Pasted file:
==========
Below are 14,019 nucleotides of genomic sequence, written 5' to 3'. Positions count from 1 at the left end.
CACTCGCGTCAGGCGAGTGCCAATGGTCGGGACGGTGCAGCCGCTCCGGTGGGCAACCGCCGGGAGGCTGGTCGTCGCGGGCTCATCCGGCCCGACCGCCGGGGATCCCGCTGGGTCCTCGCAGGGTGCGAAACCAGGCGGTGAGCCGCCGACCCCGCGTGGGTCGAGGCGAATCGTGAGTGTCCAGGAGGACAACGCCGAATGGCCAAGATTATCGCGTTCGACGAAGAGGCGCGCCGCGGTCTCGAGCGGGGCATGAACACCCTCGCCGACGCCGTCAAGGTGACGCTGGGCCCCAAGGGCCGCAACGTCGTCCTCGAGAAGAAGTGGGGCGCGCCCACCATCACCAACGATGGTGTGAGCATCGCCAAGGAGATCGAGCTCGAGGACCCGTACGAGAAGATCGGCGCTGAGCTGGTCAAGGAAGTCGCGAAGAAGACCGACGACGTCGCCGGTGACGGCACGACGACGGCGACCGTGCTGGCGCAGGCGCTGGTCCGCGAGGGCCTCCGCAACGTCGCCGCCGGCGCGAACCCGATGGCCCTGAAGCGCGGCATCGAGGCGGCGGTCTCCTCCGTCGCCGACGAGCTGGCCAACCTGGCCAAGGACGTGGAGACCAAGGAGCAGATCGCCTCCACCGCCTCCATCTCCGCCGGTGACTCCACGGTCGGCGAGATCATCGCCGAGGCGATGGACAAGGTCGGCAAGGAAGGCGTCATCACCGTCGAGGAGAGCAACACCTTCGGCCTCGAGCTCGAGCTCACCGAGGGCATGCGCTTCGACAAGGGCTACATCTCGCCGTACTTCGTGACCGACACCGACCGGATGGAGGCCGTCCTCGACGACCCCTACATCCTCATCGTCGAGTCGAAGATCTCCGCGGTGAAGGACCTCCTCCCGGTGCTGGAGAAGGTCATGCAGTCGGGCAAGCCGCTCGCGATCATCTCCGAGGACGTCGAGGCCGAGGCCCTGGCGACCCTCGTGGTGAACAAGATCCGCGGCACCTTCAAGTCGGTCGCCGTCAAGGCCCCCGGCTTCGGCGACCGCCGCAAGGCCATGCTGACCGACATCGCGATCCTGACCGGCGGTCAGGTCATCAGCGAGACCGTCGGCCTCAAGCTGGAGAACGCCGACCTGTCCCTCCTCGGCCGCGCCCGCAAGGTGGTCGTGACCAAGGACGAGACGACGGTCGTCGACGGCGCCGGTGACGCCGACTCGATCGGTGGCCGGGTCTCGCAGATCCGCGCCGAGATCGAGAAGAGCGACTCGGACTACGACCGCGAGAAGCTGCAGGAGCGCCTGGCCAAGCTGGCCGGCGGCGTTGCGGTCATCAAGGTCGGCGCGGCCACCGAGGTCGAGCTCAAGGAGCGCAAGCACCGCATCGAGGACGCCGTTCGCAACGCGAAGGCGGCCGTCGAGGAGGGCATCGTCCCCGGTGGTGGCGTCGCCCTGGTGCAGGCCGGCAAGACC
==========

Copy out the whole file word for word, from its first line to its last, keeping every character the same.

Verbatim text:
Below are 14,019 nucleotides of genomic sequence, written 5' to 3'. Positions count from 1 at the left end.
CACTCGCGTCAGGCGAGTGCCAATGGTCGGGACGGTGCAGCCGCTCCGGTGGGCAACCGCCGGGAGGCTGGTCGTCGCGGGCTCATCCGGCCCGACCGCCGGGGATCCCGCTGGGTCCTCGCAGGGTGCGAAACCAGGCGGTGAGCCGCCGACCCCGCGTGGGTCGAGGCGAATCGTGAGTGTCCAGGAGGACAACGCCGAATGGCCAAGATTATCGCGTTCGACGAAGAGGCGCGCCGCGGTCTCGAGCGGGGCATGAACACCCTCGCCGACGCCGTCAAGGTGACGCTGGGCCCCAAGGGCCGCAACGTCGTCCTCGAGAAGAAGTGGGGCGCGCCCACCATCACCAACGATGGTGTGAGCATCGCCAAGGAGATCGAGCTCGAGGACCCGTACGAGAAGATCGGCGCTGAGCTGGTCAAGGAAGTCGCGAAGAAGACCGACGACGTCGCCGGTGACGGCACGACGACGGCGACCGTGCTGGCGCAGGCGCTGGTCCGCGAGGGCCTCCGCAACGTCGCCGCCGGCGCGAACCCGATGGCCCTGAAGCGCGGCATCGAGGCGGCGGTCTCCTCCGTCGCCGACGAGCTGGCCAACCTGGCCAAGGACGTGGAGACCAAGGAGCAGATCGCCTCCACCGCCTCCATCTCCGCCGGTGACTCCACGGTCGGCGAGATCATCGCCGAGGCGATGGACAAGGTCGGCAAGGAAGGCGTCATCACCGTCGAGGAGAGCAACACCTTCGGCCTCGAGCTCGAGCTCACCGAGGGCATGCGCTTCGACAAGGGCTACATCTCGCCGTACTTCGTGACCGACACCGACCGGATGGAGGCCGTCCTCGACGACCCCTACATCCTCATCGTCGAGTCGAAGATCTCCGCGGTGAAGGACCTCCTCCCGGTGCTGGAGAAGGTCATGCAGTCGGGCAAGCCGCTCGCGATCATCTCCGAGGACGTCGAGGCCGAGGCCCTGGCGACCCTCGTGGTGAACAAGATCCGCGGCACCTTCAAGTCGGTCGCCGTCAAGGCCCCCGGCTTCGGCGACCGCCGCAAGGCCATGCTGACCGACATCGCGATCCTGACCGGCGGTCAGGTCATCAGCGAGACCGTCGGCCTCAAGCTGGAGAACGCCGACCTGTCCCTCCTCGGCCGCGCCCGCAAGGTGGTCGTGACCAAGGACGAGACGACGGTCGTCGACGGCGCCGGTGACGCCGACTCGATCGGTGGCCGGGTCTCGCAGATCCGCGCCGAGATCGAGAAGAGCGACTCGGACTACGACCGCGAGAAGCTGCAGGAGCGCCTGGCCAAGCTGGCCGGCGGCGTTGCGGTCATCAAGGTCGGCGCGGCCACCGAGGTCGAGCTCAAGGAGCGCAAGCACCGCATCGAGGACGCCGTTCGCAACGCGAAGGCGGCCGTCGAGGAGGGCATCGTCCCCGGTGGTGGCGTCGCCCTGGTGCAGGCCGGCAAGACC